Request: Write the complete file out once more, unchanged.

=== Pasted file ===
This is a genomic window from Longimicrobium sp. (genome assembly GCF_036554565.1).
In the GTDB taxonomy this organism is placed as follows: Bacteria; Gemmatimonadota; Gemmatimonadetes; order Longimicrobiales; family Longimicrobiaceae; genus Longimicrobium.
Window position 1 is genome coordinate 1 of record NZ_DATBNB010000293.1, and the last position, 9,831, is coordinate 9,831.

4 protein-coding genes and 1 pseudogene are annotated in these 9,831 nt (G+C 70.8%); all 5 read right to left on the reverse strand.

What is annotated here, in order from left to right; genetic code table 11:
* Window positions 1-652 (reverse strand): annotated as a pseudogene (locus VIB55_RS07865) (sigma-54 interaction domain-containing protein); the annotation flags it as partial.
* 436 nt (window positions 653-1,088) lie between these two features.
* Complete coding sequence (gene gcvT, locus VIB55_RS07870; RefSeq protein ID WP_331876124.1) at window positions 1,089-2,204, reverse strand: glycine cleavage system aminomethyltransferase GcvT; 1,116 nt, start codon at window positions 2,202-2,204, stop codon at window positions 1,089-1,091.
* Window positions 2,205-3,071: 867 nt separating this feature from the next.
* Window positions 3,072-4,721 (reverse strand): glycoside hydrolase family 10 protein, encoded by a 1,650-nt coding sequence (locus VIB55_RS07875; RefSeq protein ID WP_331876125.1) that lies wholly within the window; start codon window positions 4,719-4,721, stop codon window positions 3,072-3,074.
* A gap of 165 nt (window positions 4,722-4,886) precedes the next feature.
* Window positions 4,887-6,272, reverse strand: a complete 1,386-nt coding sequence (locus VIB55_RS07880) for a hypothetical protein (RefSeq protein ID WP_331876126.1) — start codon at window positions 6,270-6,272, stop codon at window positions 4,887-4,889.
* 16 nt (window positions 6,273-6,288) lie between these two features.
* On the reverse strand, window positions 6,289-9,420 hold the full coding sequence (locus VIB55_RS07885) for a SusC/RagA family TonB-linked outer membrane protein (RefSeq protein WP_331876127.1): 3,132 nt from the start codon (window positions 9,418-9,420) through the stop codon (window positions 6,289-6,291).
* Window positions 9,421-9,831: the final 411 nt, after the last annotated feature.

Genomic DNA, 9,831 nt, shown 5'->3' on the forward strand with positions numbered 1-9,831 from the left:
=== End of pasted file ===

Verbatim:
This is a genomic window from Longimicrobium sp. (genome assembly GCF_036554565.1).
In the GTDB taxonomy this organism is placed as follows: Bacteria; Gemmatimonadota; Gemmatimonadetes; order Longimicrobiales; family Longimicrobiaceae; genus Longimicrobium.
Window position 1 is genome coordinate 1 of record NZ_DATBNB010000293.1, and the last position, 9,831, is coordinate 9,831.

4 protein-coding genes and 1 pseudogene are annotated in these 9,831 nt (G+C 70.8%); all 5 read right to left on the reverse strand.

What is annotated here, in order from left to right; genetic code table 11:
* Window positions 1-652 (reverse strand): annotated as a pseudogene (locus VIB55_RS07865) (sigma-54 interaction domain-containing protein); the annotation flags it as partial.
* 436 nt (window positions 653-1,088) lie between these two features.
* Complete coding sequence (gene gcvT, locus VIB55_RS07870; RefSeq protein ID WP_331876124.1) at window positions 1,089-2,204, reverse strand: glycine cleavage system aminomethyltransferase GcvT; 1,116 nt, start codon at window positions 2,202-2,204, stop codon at window positions 1,089-1,091.
* Window positions 2,205-3,071: 867 nt separating this feature from the next.
* Window positions 3,072-4,721 (reverse strand): glycoside hydrolase family 10 protein, encoded by a 1,650-nt coding sequence (locus VIB55_RS07875; RefSeq protein ID WP_331876125.1) that lies wholly within the window; start codon window positions 4,719-4,721, stop codon window positions 3,072-3,074.
* A gap of 165 nt (window positions 4,722-4,886) precedes the next feature.
* Window positions 4,887-6,272, reverse strand: a complete 1,386-nt coding sequence (locus VIB55_RS07880) for a hypothetical protein (RefSeq protein ID WP_331876126.1) — start codon at window positions 6,270-6,272, stop codon at window positions 4,887-4,889.
* 16 nt (window positions 6,273-6,288) lie between these two features.
* On the reverse strand, window positions 6,289-9,420 hold the full coding sequence (locus VIB55_RS07885) for a SusC/RagA family TonB-linked outer membrane protein (RefSeq protein WP_331876127.1): 3,132 nt from the start codon (window positions 9,418-9,420) through the stop codon (window positions 6,289-6,291).
* Window positions 9,421-9,831: the final 411 nt, after the last annotated feature.

Genomic DNA, 9,831 nt, shown 5'->3' on the forward strand with positions numbered 1-9,831 from the left: